Does Labor Induction Cause Higher C-Section Rates?

There has been much medical debate over why the rate of C-section deliveries is on the rise. Many factors are contributing to the spike in number of C-sections performed today, including older maternal age, rising obesity rate among moms-to-be and an increase in multiple birth deliveries. Previous studies have also pointed to concern that labor induction may lead to a higher risk of emergency C-section rather than normal delivery. Induction of labor in the U.S. has risen from less than 10 percent of deliveries to more than 22 percent between 1990 and 2006, according to data from the Centers for Disease Control and Prevention. A new Scandinavian study, however, reveals that inducing labor from week 39 to week 41 of gestation is not correlated with higher rates of C-section.

Medical reasons for early induction of labor before 41 weeks may include large fetal size, lack of proper fetal growth and maternal health concerns like diabetes and preeclampsia. But some also believe the increasing rate of early-term induction may reflect lifestyle choices; doctors and parents-to-be want more control in timing the delivery of that little bundle of joy. Some women believe delivering a few weeks early poses no risk and may mean more comfort and convenience for them.

Researchers analyzed data from the Danish Medical Birth Registry, including roughly 230,000 birth records of women who delivered babies between 2004 and 2009. Fifteen percent of these births were from induced labor and the C-section rate was about 7 percent. These percentages are much lower than U.S. rates, where one in three babies is delivered by C-section and more than 20 percent of labors are induced. Initially, it was noted in the study that C-section rates were higher in women whose labor was induced compared to those who had spontaneous labor. But after adjustments for other factors such as age, smoking habits and use of epidural, the results showed that induction of labor was not associated with an increased risk of C-section from the gestational weeks 39 to 41. The study, did however, find a higher C-section rate among more obese women and older women.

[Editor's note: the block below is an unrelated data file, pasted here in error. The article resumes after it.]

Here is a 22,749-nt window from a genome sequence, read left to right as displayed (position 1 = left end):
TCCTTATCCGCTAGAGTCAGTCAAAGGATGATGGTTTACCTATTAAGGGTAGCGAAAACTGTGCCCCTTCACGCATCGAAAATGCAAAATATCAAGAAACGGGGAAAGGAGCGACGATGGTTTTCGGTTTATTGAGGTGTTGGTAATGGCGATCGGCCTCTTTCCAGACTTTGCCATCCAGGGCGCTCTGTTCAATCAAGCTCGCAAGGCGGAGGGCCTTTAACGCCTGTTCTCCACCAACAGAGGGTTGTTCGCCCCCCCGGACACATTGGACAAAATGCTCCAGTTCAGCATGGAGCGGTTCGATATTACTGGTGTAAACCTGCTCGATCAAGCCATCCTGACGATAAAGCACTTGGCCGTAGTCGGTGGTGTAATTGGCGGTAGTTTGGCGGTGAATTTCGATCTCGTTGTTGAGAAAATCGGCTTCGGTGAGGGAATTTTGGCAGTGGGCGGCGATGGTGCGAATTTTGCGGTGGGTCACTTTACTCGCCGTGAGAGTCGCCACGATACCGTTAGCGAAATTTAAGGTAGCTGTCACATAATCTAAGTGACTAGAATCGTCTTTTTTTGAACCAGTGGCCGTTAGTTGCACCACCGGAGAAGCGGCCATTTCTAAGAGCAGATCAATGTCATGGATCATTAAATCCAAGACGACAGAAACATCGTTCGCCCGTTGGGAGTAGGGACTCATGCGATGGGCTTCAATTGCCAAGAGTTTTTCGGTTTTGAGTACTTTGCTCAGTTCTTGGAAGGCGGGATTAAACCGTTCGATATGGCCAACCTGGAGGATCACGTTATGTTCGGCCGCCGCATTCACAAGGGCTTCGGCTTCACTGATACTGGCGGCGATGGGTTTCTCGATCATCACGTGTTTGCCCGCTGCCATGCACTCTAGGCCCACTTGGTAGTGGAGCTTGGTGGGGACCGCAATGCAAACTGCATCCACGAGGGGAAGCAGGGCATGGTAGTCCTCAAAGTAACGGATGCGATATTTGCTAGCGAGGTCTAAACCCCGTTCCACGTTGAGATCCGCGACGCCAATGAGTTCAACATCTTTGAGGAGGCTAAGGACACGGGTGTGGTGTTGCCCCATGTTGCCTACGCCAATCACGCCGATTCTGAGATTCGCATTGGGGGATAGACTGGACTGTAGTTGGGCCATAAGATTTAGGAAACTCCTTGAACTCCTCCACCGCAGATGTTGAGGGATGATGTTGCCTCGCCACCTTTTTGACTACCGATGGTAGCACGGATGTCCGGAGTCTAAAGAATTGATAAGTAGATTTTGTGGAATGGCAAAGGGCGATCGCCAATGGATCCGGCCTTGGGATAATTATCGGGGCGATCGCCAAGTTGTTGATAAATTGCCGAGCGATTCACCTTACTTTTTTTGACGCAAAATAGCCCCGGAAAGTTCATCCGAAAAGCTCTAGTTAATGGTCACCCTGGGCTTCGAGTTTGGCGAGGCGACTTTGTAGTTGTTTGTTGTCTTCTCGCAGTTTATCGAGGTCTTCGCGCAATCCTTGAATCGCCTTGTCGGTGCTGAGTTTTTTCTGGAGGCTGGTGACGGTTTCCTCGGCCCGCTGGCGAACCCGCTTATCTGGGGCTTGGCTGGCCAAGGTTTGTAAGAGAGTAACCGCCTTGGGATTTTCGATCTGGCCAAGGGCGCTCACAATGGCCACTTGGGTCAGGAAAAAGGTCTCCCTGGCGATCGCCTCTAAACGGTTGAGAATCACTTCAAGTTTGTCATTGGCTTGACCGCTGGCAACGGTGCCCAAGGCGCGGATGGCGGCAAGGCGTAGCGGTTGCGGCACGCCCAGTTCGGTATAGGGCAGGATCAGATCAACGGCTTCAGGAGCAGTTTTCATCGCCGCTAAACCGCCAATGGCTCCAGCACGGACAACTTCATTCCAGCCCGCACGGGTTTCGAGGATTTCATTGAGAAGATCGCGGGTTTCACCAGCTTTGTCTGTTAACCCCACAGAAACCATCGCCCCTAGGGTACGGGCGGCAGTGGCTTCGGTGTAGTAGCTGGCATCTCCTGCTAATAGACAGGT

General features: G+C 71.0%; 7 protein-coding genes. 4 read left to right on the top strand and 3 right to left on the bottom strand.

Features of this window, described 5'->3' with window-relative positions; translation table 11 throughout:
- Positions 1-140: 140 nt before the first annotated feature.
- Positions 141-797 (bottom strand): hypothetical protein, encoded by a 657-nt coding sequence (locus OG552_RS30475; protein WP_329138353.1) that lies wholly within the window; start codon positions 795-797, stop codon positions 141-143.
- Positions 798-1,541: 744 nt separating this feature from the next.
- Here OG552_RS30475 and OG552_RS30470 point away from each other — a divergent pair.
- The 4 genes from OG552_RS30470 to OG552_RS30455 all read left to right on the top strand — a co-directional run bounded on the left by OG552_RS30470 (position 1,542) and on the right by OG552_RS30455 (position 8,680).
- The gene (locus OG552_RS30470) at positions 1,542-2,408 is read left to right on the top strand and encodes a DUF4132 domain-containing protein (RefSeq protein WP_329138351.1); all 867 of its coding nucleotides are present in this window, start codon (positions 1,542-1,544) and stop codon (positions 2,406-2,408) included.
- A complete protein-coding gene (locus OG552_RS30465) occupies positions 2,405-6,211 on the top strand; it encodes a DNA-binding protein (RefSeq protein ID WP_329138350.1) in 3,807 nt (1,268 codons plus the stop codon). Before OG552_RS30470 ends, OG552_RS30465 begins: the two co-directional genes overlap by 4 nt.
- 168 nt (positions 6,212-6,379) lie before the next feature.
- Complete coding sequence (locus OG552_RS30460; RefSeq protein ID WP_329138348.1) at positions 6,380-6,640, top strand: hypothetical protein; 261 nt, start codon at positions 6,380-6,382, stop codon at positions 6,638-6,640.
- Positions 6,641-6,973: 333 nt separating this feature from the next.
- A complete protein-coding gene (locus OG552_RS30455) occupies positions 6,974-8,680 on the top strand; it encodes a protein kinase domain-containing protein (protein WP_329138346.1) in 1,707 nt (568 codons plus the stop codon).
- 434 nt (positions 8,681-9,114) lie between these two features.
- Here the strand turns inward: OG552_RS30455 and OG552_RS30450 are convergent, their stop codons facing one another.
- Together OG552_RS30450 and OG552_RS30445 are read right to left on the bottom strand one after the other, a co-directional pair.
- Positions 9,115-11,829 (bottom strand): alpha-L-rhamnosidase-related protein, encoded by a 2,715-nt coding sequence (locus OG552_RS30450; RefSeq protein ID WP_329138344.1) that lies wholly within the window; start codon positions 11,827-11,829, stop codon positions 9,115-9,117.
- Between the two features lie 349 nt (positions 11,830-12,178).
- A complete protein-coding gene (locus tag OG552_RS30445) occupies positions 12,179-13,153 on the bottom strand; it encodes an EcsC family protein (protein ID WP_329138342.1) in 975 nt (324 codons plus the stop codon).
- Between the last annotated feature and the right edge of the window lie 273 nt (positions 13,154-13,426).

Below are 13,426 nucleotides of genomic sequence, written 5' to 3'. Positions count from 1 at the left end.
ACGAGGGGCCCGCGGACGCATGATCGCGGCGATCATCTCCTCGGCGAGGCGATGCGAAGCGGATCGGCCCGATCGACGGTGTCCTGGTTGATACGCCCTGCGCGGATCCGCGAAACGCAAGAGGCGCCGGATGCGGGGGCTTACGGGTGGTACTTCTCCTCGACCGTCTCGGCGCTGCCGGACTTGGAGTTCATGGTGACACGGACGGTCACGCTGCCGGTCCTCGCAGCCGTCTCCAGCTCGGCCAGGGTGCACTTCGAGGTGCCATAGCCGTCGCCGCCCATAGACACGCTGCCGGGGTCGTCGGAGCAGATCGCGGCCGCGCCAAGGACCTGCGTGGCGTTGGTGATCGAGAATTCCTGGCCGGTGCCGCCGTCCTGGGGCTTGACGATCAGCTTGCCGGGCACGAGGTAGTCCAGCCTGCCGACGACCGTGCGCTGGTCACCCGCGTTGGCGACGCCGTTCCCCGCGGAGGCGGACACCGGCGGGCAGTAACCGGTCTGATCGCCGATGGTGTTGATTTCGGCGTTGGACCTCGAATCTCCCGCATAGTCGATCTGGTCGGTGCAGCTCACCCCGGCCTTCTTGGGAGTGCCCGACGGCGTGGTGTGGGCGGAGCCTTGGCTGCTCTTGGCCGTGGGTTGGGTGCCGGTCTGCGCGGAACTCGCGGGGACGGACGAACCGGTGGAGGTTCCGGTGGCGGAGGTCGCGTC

Previous research has suggested that induced labor results in C-sections twice as often as natural labor. In particular, labor induced at 37 and 38 weeks of gestation, a period obstetricians describe as “early term,” were more likely to lead to C-section delivery. Medically speaking, it’s considered safe to induce after 41 weeks gestation. While this study found no increased risk of C-section following induction in weeks 39 to 41 gestation, medical professionals today are urged not to induce unless medically necessary. When labor complications are present, induction of labor and C-section can undoubtedly save lives and lead to better health outcomes. But if you aren’t experiencing any problems or risks, the latest research says letting it all happen naturally is safest for mom and baby.

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